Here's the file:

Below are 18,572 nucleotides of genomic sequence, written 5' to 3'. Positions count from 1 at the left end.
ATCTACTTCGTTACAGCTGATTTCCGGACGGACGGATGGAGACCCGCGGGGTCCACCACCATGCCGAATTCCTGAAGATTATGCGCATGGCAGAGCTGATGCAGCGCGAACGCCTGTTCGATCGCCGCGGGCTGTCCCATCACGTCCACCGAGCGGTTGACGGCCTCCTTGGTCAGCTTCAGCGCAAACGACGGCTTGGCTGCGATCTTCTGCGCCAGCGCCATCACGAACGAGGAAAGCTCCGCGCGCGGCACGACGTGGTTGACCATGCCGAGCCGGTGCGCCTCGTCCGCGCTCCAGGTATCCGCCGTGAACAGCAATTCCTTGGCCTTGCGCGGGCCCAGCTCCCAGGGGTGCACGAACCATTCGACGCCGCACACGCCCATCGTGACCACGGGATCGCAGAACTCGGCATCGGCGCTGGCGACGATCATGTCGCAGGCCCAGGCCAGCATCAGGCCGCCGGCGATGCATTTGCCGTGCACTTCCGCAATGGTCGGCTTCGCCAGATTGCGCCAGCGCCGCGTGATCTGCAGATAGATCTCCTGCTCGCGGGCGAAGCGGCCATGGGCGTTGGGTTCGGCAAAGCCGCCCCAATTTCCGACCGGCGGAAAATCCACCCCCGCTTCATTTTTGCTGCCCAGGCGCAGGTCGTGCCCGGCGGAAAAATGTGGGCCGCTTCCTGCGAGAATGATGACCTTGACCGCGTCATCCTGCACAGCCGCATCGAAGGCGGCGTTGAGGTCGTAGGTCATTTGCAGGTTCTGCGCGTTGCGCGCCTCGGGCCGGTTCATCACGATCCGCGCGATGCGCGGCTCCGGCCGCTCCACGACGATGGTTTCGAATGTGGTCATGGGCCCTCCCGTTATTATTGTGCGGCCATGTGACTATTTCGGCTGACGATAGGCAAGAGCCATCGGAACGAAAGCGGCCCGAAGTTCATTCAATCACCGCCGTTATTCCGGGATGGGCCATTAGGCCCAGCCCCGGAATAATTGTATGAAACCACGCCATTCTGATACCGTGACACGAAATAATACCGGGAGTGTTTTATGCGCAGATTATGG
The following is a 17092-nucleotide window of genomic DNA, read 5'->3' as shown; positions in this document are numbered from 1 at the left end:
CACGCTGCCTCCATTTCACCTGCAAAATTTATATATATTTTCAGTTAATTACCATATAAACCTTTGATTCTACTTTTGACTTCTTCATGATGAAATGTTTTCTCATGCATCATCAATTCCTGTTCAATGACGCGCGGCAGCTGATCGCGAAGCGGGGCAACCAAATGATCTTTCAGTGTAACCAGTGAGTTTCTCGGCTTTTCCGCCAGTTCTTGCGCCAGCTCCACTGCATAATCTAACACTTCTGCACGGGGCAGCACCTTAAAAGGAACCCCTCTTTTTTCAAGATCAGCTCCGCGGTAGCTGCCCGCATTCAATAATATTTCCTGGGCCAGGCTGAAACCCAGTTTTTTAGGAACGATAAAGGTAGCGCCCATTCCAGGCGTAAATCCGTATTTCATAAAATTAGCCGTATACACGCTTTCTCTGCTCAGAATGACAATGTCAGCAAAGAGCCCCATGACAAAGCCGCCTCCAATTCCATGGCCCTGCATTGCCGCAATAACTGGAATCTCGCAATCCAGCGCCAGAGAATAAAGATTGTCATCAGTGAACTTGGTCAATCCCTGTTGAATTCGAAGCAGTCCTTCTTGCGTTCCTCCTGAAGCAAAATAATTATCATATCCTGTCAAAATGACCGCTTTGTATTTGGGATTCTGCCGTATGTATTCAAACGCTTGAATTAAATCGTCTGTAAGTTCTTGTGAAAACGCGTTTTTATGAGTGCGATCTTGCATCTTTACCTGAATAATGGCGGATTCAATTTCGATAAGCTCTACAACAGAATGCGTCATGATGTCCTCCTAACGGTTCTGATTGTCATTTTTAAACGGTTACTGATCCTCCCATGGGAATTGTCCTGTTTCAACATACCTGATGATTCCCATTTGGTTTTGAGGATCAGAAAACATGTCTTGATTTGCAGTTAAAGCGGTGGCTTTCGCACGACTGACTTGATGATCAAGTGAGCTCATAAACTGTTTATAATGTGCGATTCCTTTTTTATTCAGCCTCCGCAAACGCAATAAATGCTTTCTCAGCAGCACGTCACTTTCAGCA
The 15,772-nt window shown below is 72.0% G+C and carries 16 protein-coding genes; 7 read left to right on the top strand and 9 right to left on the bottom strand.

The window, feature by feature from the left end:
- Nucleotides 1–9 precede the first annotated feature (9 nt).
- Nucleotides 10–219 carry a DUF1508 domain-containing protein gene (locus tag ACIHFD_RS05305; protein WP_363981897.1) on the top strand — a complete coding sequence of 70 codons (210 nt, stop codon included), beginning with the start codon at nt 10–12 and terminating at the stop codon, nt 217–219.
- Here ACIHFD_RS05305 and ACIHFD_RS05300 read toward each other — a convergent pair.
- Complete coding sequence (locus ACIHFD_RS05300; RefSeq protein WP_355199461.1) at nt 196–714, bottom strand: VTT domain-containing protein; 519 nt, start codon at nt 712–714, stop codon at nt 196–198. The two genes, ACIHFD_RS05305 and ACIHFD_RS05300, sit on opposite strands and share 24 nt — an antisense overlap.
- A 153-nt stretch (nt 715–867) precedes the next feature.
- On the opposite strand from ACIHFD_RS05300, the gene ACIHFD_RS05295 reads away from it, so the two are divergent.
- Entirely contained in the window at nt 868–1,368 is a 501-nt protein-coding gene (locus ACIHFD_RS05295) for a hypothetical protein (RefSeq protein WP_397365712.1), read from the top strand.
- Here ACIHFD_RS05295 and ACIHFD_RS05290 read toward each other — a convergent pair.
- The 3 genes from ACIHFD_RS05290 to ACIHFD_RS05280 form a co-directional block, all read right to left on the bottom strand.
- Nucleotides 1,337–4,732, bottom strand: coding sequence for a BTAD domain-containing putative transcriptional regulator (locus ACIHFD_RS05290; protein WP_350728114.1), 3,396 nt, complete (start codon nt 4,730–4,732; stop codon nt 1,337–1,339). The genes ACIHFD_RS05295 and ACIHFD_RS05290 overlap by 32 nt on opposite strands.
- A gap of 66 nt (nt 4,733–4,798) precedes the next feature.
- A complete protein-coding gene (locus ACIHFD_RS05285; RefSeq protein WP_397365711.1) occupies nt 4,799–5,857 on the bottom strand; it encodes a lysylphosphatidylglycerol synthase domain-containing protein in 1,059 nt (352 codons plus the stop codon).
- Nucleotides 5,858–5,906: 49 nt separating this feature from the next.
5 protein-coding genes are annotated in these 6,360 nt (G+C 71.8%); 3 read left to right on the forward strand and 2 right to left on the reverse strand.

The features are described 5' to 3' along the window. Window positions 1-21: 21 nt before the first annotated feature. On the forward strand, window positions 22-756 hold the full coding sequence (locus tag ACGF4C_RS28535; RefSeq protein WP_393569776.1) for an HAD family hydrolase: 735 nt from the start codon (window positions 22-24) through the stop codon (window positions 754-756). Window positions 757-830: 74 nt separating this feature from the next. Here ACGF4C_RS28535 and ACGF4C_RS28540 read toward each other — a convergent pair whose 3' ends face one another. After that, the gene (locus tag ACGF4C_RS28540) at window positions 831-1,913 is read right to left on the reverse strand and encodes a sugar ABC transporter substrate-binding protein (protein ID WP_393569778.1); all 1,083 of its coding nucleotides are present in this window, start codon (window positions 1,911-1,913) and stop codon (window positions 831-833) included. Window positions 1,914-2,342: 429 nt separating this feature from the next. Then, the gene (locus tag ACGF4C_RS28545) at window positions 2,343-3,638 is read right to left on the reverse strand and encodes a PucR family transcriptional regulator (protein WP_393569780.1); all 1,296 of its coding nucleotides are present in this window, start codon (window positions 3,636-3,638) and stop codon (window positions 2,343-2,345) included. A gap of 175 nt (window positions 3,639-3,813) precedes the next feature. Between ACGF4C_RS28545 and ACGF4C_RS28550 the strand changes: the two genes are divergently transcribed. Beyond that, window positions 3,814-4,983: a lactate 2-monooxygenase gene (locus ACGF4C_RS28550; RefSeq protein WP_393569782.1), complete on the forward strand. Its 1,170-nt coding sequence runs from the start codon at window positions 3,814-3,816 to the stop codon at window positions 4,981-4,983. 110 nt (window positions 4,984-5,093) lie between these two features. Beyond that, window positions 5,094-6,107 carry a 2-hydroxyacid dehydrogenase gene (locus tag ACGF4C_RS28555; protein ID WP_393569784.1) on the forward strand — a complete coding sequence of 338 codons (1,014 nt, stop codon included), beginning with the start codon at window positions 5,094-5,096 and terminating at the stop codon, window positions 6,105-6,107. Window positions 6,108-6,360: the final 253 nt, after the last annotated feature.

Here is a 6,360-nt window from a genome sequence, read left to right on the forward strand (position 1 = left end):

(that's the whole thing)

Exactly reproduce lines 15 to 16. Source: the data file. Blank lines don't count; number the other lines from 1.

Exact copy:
- The 3 genes from ACIHFD_RS05290 to ACIHFD_RS05280 form a co-directional block, all read right to left on the bottom strand.
- Nucleotides 1,337–4,732, bottom strand: coding sequence for a BTAD domain-containing putative transcriptional regulator (locus ACIHFD_RS05290; protein WP_350728114.1), 3,396 nt, complete (start codon nt 4,730–4,732; stop codon nt 1,337–1,339). The genes ACIHFD_RS05295 and ACIHFD_RS05290 overlap by 32 nt on opposite strands.